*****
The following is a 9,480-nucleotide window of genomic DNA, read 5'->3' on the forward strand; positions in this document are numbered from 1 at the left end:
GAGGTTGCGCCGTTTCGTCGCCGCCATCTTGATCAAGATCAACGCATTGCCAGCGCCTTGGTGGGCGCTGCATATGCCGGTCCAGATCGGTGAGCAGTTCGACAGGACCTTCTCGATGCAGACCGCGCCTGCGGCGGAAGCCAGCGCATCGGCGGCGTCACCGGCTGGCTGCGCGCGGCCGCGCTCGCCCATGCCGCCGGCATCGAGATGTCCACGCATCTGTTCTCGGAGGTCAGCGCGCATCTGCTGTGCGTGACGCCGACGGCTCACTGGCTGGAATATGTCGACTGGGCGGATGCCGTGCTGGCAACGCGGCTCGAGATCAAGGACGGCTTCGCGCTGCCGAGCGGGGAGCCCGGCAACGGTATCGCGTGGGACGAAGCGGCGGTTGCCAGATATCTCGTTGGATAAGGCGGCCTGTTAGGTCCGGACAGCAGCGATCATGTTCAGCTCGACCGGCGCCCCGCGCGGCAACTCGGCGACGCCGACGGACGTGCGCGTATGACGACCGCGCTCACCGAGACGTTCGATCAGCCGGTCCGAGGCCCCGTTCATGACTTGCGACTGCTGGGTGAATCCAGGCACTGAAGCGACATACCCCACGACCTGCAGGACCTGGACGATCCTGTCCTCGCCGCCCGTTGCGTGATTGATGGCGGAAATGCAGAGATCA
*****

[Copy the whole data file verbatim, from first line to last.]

The following is a 9,480-nucleotide window of genomic DNA, read 5'->3' on the forward strand; positions in this document are numbered from 1 at the left end:
GAGGTTGCGCCGTTTCGTCGCCGCCATCTTGATCAAGATCAACGCATTGCCAGCGCCTTGGTGGGCGCTGCATATGCCGGTCCAGATCGGTGAGCAGTTCGACAGGACCTTCTCGATGCAGACCGCGCCTGCGGCGGAAGCCAGCGCATCGGCGGCGTCACCGGCTGGCTGCGCGCGGCCGCGCTCGCCCATGCCGCCGGCATCGAGATGTCCACGCATCTGTTCTCGGAGGTCAGCGCGCATCTGCTGTGCGTGACGCCGACGGCTCACTGGCTGGAATATGTCGACTGGGCGGATGCCGTGCTGGCAACGCGGCTCGAGATCAAGGACGGCTTCGCGCTGCCGAGCGGGGAGCCCGGCAACGGTATCGCGTGGGACGAAGCGGCGGTTGCCAGATATCTCGTTGGATAAGGCGGCCTGTTAGGTCCGGACAGCAGCGATCATGTTCAGCTCGACCGGCGCCCCGCGCGGCAACTCGGCGACGCCGACGGACGTGCGCGTATGACGACCGCGCTCACCGAGACGTTCGATCAGCCGGTCCGAGGCCCCGTTCATGACTTGCGACTGCTGGGTGAATCCAGGCACTGAAGCGACATACCCCACGACCTGCAGGACCTGGACGATCCTGTCCTCGCCGCCCGTTGCGTGATTGATGGCGGAAATGCAGAGATCA